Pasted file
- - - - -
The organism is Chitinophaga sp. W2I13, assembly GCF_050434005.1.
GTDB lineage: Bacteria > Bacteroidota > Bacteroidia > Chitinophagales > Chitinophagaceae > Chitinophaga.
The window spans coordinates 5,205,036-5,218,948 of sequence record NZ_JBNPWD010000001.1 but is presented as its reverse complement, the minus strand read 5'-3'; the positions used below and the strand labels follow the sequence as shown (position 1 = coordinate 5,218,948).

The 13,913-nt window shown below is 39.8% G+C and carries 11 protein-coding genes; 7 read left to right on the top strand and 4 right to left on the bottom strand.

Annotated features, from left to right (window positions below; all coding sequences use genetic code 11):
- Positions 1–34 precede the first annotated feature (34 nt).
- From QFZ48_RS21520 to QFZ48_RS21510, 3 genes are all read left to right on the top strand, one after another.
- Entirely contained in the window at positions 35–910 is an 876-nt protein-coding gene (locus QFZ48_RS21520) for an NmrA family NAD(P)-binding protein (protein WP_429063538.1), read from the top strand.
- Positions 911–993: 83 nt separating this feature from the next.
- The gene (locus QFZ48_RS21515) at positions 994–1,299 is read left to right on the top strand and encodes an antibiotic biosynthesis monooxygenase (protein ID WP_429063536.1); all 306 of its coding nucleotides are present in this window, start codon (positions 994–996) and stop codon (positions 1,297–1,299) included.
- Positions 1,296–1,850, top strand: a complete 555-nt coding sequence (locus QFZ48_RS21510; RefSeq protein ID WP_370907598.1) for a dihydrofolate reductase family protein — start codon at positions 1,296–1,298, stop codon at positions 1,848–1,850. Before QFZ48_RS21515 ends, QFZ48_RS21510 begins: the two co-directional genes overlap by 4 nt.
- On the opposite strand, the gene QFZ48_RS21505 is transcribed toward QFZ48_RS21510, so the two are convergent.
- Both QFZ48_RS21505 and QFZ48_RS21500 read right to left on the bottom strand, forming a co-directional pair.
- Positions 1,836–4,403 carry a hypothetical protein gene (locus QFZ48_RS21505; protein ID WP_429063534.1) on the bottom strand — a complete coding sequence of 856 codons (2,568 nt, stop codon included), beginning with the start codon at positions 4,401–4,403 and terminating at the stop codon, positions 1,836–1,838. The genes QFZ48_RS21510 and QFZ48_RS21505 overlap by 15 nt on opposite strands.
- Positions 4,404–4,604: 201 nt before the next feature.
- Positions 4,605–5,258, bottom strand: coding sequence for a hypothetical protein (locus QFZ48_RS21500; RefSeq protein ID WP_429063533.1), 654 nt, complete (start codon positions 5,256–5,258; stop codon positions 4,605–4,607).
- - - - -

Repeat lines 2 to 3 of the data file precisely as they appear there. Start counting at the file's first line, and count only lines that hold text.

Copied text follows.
GTDB lineage: Bacteria > Bacteroidota > Bacteroidia > Chitinophagales > Chitinophagaceae > Chitinophaga.
The window spans coordinates 5,205,036-5,218,948 of sequence record NZ_JBNPWD010000001.1 but is presented as its reverse complement, the minus strand read 5'-3'; the positions used below and the strand labels follow the sequence as shown (position 1 = coordinate 5,218,948).